“Do you know how you get these things apart?” queried the man, in a soft southern drawl. I turned around to see a man holding a pair of downhill skis. As is often the case, the skis were slapped together, tip to tip, tail to tail – held tight by the interlocking of the ski binding brakes. Ski brakes are these metal prongs that come down on each side of the ski from the binding. The man and woman were obviously from some place far from here, probably Texas was my guess. And they obviously were newbies to the sport of skiing.
“Sure, let me help you out” I responded and showed them how to unlock the ski brakes from each other, allowing them to lay their skis down on the snow. I wondered if they actually knew how to get into their skis, and stuck around to offer further assistance, but they thanked me for my help and moved on.
Spending a lot of time at Winter Park Ski Resort, I tend to run into a lot of beginner skiers. Being a popular destination for vacationers from Texas, Louisiana and Florida, it’s not surprising. Neophyte skiers tend to sport a certain look that is easy to spot from afar. Typically, they don some sort of colorful hat with a pom pom on it, rather than the helmets that the seasoned skiers wear. For some reason, they tend to tromp around, schuss the slopes and ride the lifts with their jackets unzipped much of the time. Riding the chairlifts above the green beginner runs, I spy them zipping around, wind whipping their jackets. And underneath those jackets — what else, but a pair of standard black bib overall ski pants.
Other signs of newbie skier status are the classic inability to get to the lift line, awkwardly shuffling (with jackets open wide) — signalling their discomfort with those stiff ski boots. And of course, nothing signifies beginner skier than seeing them wedge or snowplow turn, weaving unpredictably across the slope. Because beginner skiers are still figuring out this strange sport of sliding down a mountain, they don’t make similar size turns in a predictable pattern. Instead they weave from side to side in long zig-zag turns that seem to have no rhyme or reason to them, infuriating the skiers who are trying to overtake them in a safe manner. You think you are giving plenty of room, and suddenly they veer wildly towards you out of nowhere.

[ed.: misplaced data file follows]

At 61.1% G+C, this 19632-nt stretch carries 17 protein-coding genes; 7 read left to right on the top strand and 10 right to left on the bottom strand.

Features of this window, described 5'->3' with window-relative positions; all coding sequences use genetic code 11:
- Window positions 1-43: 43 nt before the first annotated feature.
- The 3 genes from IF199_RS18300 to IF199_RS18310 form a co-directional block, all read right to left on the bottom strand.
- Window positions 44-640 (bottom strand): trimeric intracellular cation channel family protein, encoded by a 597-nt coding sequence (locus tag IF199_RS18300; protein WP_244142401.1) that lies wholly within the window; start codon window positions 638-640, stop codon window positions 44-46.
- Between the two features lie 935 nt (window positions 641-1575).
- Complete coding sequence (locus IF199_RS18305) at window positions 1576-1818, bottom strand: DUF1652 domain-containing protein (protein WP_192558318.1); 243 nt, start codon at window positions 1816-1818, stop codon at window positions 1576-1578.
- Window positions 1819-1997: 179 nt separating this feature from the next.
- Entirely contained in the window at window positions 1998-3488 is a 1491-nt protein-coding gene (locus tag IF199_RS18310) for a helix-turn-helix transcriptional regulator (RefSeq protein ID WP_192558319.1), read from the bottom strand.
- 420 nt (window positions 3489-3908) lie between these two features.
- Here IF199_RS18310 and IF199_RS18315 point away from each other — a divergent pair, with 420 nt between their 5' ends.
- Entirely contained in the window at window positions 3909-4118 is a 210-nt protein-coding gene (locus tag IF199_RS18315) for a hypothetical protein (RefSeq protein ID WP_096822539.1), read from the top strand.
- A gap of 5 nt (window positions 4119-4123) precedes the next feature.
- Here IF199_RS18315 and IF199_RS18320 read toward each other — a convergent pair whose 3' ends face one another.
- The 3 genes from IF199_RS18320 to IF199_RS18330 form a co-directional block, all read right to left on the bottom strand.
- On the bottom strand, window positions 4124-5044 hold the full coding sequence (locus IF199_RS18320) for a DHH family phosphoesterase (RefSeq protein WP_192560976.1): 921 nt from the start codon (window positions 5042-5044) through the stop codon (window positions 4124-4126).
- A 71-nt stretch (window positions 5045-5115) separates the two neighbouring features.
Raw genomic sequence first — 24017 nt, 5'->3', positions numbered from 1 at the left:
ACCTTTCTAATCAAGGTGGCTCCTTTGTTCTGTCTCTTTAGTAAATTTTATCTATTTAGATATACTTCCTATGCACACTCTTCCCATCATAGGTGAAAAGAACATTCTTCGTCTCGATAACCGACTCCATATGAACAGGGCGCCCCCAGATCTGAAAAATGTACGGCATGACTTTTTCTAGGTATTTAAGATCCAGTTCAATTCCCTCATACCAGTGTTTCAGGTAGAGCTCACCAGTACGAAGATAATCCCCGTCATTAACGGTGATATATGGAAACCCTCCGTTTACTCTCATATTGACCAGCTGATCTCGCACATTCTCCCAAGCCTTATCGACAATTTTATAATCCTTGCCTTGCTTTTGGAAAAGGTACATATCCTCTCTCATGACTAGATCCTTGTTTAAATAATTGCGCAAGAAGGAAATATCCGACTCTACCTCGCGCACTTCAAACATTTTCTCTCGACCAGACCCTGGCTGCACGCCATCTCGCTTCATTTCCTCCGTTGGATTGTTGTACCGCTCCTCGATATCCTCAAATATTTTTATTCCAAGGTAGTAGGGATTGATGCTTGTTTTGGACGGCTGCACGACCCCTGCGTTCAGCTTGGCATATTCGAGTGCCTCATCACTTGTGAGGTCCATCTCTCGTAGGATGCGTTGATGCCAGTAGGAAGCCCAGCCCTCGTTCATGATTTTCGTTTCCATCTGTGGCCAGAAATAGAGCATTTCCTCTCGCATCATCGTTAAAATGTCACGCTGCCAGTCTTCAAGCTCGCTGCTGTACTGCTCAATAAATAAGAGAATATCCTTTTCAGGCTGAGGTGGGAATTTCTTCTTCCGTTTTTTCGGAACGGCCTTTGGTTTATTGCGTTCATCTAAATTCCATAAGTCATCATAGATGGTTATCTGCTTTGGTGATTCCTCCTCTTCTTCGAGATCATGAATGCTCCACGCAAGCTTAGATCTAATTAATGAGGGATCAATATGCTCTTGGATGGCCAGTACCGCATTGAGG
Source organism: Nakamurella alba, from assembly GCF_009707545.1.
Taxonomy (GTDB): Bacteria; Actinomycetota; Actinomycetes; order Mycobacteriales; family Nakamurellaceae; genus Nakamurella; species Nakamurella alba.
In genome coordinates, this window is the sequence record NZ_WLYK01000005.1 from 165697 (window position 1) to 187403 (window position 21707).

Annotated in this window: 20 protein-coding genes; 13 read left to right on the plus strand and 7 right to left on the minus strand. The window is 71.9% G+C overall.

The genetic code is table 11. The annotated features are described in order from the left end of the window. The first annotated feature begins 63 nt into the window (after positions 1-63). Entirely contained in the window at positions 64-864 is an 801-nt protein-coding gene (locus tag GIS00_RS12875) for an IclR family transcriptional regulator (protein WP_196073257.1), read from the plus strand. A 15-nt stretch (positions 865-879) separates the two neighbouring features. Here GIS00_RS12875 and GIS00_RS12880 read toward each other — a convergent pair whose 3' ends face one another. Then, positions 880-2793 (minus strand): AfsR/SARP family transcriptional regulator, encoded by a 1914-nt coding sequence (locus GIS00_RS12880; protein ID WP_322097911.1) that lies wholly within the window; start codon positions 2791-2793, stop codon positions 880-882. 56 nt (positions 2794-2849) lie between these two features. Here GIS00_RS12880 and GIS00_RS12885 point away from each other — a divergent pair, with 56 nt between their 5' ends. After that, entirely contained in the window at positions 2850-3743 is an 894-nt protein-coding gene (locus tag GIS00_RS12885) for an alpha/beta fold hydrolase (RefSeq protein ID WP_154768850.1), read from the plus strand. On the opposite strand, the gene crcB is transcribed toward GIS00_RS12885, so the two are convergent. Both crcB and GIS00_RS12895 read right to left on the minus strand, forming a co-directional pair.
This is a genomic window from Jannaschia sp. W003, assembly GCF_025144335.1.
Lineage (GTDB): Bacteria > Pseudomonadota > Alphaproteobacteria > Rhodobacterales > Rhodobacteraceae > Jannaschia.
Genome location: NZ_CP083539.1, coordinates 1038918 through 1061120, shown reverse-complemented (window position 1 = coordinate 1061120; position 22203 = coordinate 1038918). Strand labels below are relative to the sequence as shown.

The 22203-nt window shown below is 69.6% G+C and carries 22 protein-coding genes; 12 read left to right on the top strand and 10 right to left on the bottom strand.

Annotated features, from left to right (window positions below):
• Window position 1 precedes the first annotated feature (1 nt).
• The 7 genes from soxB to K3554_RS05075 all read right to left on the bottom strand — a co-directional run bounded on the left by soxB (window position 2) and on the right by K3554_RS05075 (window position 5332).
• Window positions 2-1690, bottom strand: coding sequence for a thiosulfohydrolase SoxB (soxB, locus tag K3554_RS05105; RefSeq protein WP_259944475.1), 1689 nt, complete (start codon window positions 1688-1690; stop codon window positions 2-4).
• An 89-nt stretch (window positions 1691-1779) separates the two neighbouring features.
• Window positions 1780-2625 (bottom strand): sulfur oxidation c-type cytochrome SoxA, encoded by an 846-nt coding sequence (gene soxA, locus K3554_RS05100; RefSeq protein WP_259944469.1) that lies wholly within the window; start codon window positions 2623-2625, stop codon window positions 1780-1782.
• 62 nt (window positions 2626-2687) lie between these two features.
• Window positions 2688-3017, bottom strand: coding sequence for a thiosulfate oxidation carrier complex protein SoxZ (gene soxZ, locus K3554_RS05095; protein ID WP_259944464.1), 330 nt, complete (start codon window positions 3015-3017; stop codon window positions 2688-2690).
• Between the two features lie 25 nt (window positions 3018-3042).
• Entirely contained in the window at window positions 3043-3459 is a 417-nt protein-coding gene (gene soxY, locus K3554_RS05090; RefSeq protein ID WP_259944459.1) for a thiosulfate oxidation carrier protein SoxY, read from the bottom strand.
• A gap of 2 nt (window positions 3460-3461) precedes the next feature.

Before you deem me to be harsh and judgmental, understand this — it wasn’t that long ago I was one of them. I remember my first days of skiing like it was yesterday. I too sported the black bib overalls that I had bought for cheap at the local chain sporting goods store. (If you’re wondering why no one else wears these, just try going to the bathroom in your bibs, and ending up with your said overalls in the toilet or all over the filthy bathroom floor). I also sported a pair of cheap gloves I bought for around $15 and quickly found out they were no match for the sub-freezing temperatures. There is a reason why good ski gloves cost $40 and more. As opposed to the pom-pom hat, I sported one of those pseudo-Norwegian hats with the little braid things dangling off the ear flaps. To make matters worse, neon colors were all the rage then, so my hat was neon pink and black. Can you think of anything uglier?
So despite my chuckle over their stumbling and fumbling, I can sympathize. And I do what I can to put a smile on my face, and agree with them that these ski boots are horribly uncomfortable, while pointing them in the direction of the nearest bunny slope.